# AbstractsEarth & Environmental Science

by Hossein Naseri

Institution: University of Lethbridge 2015 earth's core; rotating fluids; inertial modes; hydrostatic equilibrium; Galerkin method; compressibility; elastic boundary conditions; ellipsoidal core; Clairaut coordinates; 0373; 0596; 0605 2058660 http://hdl.handle.net/10133/3678

## Abstract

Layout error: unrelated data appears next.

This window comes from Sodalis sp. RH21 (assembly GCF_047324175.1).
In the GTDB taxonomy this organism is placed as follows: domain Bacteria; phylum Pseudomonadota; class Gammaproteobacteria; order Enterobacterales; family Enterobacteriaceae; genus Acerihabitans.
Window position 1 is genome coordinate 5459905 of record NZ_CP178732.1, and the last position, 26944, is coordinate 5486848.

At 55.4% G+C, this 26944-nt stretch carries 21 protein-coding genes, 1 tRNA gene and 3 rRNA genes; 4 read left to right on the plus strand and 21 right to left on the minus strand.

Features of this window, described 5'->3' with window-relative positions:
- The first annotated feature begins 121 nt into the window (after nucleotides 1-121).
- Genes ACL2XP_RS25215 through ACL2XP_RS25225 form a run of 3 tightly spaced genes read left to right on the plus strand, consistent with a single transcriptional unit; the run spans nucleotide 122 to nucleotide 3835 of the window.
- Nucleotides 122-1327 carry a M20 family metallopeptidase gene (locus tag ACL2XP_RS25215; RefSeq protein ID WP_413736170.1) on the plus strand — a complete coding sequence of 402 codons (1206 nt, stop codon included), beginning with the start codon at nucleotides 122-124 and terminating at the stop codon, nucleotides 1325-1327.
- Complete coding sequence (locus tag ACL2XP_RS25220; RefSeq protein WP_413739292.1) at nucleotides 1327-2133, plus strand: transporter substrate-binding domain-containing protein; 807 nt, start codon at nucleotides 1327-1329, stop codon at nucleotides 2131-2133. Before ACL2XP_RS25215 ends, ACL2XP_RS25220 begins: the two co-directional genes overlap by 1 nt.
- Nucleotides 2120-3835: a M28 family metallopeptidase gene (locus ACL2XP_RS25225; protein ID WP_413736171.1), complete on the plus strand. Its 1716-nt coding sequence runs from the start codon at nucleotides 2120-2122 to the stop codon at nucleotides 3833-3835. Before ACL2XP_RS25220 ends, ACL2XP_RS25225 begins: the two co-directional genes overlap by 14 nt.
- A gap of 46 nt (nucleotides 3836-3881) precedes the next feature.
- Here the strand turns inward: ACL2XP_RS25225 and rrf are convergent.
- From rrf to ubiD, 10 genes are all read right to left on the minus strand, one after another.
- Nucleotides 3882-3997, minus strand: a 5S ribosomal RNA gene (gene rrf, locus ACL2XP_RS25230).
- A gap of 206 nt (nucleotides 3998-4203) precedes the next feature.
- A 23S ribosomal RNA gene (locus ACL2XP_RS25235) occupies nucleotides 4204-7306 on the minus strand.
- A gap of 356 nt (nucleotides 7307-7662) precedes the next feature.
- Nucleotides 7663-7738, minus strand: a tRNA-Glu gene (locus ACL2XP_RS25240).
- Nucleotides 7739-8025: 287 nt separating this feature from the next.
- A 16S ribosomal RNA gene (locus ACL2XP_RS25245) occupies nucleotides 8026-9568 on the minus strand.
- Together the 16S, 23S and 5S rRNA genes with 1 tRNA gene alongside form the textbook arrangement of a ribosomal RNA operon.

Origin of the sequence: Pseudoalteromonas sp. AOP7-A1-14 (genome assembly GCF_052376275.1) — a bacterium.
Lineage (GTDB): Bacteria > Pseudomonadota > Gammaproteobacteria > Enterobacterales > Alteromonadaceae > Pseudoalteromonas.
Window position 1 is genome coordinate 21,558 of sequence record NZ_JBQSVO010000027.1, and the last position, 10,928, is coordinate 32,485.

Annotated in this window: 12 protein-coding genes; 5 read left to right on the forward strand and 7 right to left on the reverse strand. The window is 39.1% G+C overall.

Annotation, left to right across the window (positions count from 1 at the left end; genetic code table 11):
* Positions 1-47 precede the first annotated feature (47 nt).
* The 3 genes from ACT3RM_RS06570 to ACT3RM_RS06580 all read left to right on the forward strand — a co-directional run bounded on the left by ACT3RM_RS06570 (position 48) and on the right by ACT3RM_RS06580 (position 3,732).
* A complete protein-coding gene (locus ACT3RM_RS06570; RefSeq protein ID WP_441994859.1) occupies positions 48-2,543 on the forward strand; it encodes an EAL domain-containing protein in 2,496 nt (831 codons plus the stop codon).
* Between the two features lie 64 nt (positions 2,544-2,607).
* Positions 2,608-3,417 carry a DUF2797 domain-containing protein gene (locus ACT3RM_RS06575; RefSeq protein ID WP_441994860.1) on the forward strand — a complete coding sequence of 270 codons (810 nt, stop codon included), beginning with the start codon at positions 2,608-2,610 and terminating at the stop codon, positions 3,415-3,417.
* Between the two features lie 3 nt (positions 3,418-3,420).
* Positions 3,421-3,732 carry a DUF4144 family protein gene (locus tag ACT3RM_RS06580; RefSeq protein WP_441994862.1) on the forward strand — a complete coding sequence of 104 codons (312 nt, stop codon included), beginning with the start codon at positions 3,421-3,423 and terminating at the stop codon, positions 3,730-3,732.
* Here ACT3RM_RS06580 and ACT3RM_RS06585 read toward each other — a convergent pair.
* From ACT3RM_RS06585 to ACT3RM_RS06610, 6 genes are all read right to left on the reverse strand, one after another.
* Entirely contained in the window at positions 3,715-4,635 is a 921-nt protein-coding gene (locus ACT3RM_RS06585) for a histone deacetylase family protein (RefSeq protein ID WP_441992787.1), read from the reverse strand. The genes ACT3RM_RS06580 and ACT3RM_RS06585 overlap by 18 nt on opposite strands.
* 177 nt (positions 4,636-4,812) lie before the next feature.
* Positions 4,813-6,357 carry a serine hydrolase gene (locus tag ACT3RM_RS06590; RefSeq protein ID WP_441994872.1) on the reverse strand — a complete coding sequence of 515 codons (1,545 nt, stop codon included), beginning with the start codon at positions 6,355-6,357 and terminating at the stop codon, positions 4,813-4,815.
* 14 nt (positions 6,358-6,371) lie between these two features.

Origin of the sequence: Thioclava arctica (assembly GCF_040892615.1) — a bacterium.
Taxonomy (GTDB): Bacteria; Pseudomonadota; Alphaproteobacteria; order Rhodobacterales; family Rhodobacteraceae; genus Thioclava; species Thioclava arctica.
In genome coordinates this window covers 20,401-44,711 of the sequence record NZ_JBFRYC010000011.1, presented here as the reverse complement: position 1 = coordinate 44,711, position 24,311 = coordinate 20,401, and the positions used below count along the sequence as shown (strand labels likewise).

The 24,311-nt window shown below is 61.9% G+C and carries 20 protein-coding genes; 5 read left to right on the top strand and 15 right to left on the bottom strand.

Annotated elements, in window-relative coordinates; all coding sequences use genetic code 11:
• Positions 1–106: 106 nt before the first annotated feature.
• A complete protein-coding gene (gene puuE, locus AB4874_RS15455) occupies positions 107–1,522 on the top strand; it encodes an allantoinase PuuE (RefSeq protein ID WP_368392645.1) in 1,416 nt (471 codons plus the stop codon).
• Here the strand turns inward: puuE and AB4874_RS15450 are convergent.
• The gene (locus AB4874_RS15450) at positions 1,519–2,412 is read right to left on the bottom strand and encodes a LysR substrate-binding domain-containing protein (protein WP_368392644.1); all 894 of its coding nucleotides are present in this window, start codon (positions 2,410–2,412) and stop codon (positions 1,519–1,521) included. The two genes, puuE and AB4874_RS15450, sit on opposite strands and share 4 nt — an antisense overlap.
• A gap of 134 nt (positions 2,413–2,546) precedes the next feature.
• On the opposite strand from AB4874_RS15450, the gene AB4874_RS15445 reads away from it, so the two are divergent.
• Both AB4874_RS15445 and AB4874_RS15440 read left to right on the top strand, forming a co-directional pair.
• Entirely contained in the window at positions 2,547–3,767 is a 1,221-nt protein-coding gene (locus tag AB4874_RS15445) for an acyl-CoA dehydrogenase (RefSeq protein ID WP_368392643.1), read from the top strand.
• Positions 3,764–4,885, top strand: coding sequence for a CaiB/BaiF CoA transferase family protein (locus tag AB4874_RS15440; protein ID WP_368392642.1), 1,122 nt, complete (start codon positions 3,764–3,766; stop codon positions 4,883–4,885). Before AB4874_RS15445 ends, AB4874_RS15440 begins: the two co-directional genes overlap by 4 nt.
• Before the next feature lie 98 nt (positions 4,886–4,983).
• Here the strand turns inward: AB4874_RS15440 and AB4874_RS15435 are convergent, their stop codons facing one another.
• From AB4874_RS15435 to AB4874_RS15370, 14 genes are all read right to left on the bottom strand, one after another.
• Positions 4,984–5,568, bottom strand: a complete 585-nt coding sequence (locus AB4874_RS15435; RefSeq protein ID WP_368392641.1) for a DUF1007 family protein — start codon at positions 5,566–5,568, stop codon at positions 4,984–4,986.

In this work we study the inertial modes of a rotating spheroidal fluid shell proportional to the Earth's fluid core. We start with the long standing problem of the modes of an incompressible and inviscid spherical fluid shell. Traditionally, a second order equation describing the pressure field of the flow, subject to the impermeability boundary condition, is solved for the eigenfrequencies and eigenfunctions of the flow. These equations are scalar hyperbolic boundary value second-order Partial Differential Equations (PDEs) which are ill-posed problems in the sense that the existence of the analytical solutions depends on the geometry of the container. The problem admits analytical solutions in a sphere but not in a spherical shell. We use the Galekin method to solve the momentum and the continuity equation together and compute the frequencies, pressure and displacement eigenfunctions for some of the low order, wavenumbers \$m=0\$ and \$m=1\$, inertial modes of this model. To show that our approach is correct we compute the inertial modes of a homogeneous, incompressible and inviscid fluid sphere for which analytical solutions for the inertial modes exist. We also compute the inertial modes of a more realistic uniformly rotating, compressible, self gravitation and inviscid fluid core model. Finally, we extend the governing equations to include first order terms in the ellipticity. In order to minimize effects of the derivatives of the material properties which are poorly determined in the existing Earth models, a Clairaut coordinate system is used to map the elliptical equipotential surfaces into the spherical ones. Also, the divergence theorem is used to implement the boundary equations. Natural Sciences and Engineering Research Council (NSERC) of Canada , School of Graduate Studies (SGS)